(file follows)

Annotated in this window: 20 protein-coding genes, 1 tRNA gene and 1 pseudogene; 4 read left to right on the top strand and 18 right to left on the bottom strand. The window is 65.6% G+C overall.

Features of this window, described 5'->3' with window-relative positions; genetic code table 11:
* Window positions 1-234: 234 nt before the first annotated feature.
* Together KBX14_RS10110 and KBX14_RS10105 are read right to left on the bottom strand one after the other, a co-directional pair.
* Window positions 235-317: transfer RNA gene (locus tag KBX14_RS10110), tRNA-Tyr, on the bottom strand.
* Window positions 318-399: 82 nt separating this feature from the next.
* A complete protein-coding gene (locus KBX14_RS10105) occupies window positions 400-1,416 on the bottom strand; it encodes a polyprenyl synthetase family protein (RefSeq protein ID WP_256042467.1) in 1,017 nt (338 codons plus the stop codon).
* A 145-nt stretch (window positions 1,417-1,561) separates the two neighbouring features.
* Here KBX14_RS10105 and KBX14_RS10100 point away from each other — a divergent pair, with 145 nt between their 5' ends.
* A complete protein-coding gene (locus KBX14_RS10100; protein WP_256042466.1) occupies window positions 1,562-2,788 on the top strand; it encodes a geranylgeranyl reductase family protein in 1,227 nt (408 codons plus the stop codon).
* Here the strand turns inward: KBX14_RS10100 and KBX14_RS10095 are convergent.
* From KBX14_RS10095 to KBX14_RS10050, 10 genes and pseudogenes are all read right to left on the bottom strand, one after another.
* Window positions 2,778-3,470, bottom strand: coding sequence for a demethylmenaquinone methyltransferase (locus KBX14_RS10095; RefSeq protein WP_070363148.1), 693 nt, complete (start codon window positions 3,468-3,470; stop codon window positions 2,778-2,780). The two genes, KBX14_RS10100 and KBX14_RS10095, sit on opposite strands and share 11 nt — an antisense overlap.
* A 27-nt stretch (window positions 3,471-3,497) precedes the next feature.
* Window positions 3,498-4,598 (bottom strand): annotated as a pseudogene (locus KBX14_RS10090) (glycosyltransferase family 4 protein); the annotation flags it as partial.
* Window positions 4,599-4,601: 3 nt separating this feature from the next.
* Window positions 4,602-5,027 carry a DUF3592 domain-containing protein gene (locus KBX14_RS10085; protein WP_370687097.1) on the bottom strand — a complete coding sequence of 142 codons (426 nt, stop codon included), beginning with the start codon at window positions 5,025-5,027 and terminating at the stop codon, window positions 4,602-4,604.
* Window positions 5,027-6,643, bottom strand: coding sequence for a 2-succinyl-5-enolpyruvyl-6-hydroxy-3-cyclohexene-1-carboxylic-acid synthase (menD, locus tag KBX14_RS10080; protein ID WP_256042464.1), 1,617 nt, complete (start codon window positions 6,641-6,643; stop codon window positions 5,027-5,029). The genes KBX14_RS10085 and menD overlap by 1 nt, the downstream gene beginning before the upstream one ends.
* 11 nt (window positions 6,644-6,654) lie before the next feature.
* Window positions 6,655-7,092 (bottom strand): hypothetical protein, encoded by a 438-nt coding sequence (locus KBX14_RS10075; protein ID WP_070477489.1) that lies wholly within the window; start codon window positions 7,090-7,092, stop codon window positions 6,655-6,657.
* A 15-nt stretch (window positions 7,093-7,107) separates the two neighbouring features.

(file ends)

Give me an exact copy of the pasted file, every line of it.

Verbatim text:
Annotated in this window: 20 protein-coding genes, 1 tRNA gene and 1 pseudogene; 4 read left to right on the top strand and 18 right to left on the bottom strand. The window is 65.6% G+C overall.

Features of this window, described 5'->3' with window-relative positions; genetic code table 11:
* Window positions 1-234: 234 nt before the first annotated feature.
* Together KBX14_RS10110 and KBX14_RS10105 are read right to left on the bottom strand one after the other, a co-directional pair.
* Window positions 235-317: transfer RNA gene (locus tag KBX14_RS10110), tRNA-Tyr, on the bottom strand.
* Window positions 318-399: 82 nt separating this feature from the next.
* A complete protein-coding gene (locus KBX14_RS10105) occupies window positions 400-1,416 on the bottom strand; it encodes a polyprenyl synthetase family protein (RefSeq protein ID WP_256042467.1) in 1,017 nt (338 codons plus the stop codon).
* A 145-nt stretch (window positions 1,417-1,561) separates the two neighbouring features.
* Here KBX14_RS10105 and KBX14_RS10100 point away from each other — a divergent pair, with 145 nt between their 5' ends.
* A complete protein-coding gene (locus KBX14_RS10100; protein WP_256042466.1) occupies window positions 1,562-2,788 on the top strand; it encodes a geranylgeranyl reductase family protein in 1,227 nt (408 codons plus the stop codon).
* Here the strand turns inward: KBX14_RS10100 and KBX14_RS10095 are convergent.
* From KBX14_RS10095 to KBX14_RS10050, 10 genes and pseudogenes are all read right to left on the bottom strand, one after another.
* Window positions 2,778-3,470, bottom strand: coding sequence for a demethylmenaquinone methyltransferase (locus KBX14_RS10095; RefSeq protein WP_070363148.1), 693 nt, complete (start codon window positions 3,468-3,470; stop codon window positions 2,778-2,780). The two genes, KBX14_RS10100 and KBX14_RS10095, sit on opposite strands and share 11 nt — an antisense overlap.
* A 27-nt stretch (window positions 3,471-3,497) precedes the next feature.
* Window positions 3,498-4,598 (bottom strand): annotated as a pseudogene (locus KBX14_RS10090) (glycosyltransferase family 4 protein); the annotation flags it as partial.
* Window positions 4,599-4,601: 3 nt separating this feature from the next.
* Window positions 4,602-5,027 carry a DUF3592 domain-containing protein gene (locus KBX14_RS10085; protein WP_370687097.1) on the bottom strand — a complete coding sequence of 142 codons (426 nt, stop codon included), beginning with the start codon at window positions 5,025-5,027 and terminating at the stop codon, window positions 4,602-4,604.
* Window positions 5,027-6,643, bottom strand: coding sequence for a 2-succinyl-5-enolpyruvyl-6-hydroxy-3-cyclohexene-1-carboxylic-acid synthase (menD, locus tag KBX14_RS10080; protein ID WP_256042464.1), 1,617 nt, complete (start codon window positions 6,641-6,643; stop codon window positions 5,027-5,029). The genes KBX14_RS10085 and menD overlap by 1 nt, the downstream gene beginning before the upstream one ends.
* 11 nt (window positions 6,644-6,654) lie before the next feature.
* Window positions 6,655-7,092 (bottom strand): hypothetical protein, encoded by a 438-nt coding sequence (locus KBX14_RS10075; protein ID WP_070477489.1) that lies wholly within the window; start codon window positions 7,090-7,092, stop codon window positions 6,655-6,657.
* A 15-nt stretch (window positions 7,093-7,107) separates the two neighbouring features.